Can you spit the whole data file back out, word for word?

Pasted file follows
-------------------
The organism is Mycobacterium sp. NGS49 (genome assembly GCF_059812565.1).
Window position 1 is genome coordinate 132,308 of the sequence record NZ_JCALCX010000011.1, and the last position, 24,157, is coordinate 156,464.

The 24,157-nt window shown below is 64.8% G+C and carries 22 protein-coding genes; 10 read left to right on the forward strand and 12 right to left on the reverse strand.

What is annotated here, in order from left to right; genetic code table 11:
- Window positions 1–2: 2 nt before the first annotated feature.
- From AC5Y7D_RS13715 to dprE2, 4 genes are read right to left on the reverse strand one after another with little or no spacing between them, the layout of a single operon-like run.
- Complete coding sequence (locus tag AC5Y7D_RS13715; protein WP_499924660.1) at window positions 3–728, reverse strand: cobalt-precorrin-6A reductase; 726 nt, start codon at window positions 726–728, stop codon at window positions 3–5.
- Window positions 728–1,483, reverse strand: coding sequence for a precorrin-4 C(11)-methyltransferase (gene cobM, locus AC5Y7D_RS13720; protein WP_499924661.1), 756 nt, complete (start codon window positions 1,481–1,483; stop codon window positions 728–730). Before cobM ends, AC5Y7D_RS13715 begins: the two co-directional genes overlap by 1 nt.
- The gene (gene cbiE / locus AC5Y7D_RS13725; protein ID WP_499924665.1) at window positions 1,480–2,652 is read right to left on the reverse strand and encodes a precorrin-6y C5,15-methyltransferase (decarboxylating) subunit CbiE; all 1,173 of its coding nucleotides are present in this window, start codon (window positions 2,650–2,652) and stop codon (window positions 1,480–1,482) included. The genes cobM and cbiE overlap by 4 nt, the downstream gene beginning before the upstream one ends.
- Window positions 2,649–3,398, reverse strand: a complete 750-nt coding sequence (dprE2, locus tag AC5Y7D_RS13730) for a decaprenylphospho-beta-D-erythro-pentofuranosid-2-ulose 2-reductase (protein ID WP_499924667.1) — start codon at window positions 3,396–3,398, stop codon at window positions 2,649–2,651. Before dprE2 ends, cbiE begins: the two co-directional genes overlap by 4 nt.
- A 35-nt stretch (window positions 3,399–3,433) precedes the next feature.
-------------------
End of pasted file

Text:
The organism is Mycobacterium sp. NGS49 (genome assembly GCF_059812565.1).
Window position 1 is genome coordinate 132,308 of the sequence record NZ_JCALCX010000011.1, and the last position, 24,157, is coordinate 156,464.

The 24,157-nt window shown below is 64.8% G+C and carries 22 protein-coding genes; 10 read left to right on the forward strand and 12 right to left on the reverse strand.

What is annotated here, in order from left to right; genetic code table 11:
- Window positions 1–2: 2 nt before the first annotated feature.
- From AC5Y7D_RS13715 to dprE2, 4 genes are read right to left on the reverse strand one after another with little or no spacing between them, the layout of a single operon-like run.
- Complete coding sequence (locus tag AC5Y7D_RS13715; protein WP_499924660.1) at window positions 3–728, reverse strand: cobalt-precorrin-6A reductase; 726 nt, start codon at window positions 726–728, stop codon at window positions 3–5.
- Window positions 728–1,483, reverse strand: coding sequence for a precorrin-4 C(11)-methyltransferase (gene cobM, locus AC5Y7D_RS13720; protein WP_499924661.1), 756 nt, complete (start codon window positions 1,481–1,483; stop codon window positions 728–730). Before cobM ends, AC5Y7D_RS13715 begins: the two co-directional genes overlap by 1 nt.
- The gene (gene cbiE / locus AC5Y7D_RS13725; protein ID WP_499924665.1) at window positions 1,480–2,652 is read right to left on the reverse strand and encodes a precorrin-6y C5,15-methyltransferase (decarboxylating) subunit CbiE; all 1,173 of its coding nucleotides are present in this window, start codon (window positions 2,650–2,652) and stop codon (window positions 1,480–1,482) included. The genes cobM and cbiE overlap by 4 nt, the downstream gene beginning before the upstream one ends.
- Window positions 2,649–3,398, reverse strand: a complete 750-nt coding sequence (dprE2, locus tag AC5Y7D_RS13730) for a decaprenylphospho-beta-D-erythro-pentofuranosid-2-ulose 2-reductase (protein ID WP_499924667.1) — start codon at window positions 3,396–3,398, stop codon at window positions 2,649–2,651. Before dprE2 ends, cbiE begins: the two co-directional genes overlap by 4 nt.
- A 35-nt stretch (window positions 3,399–3,433) precedes the next feature.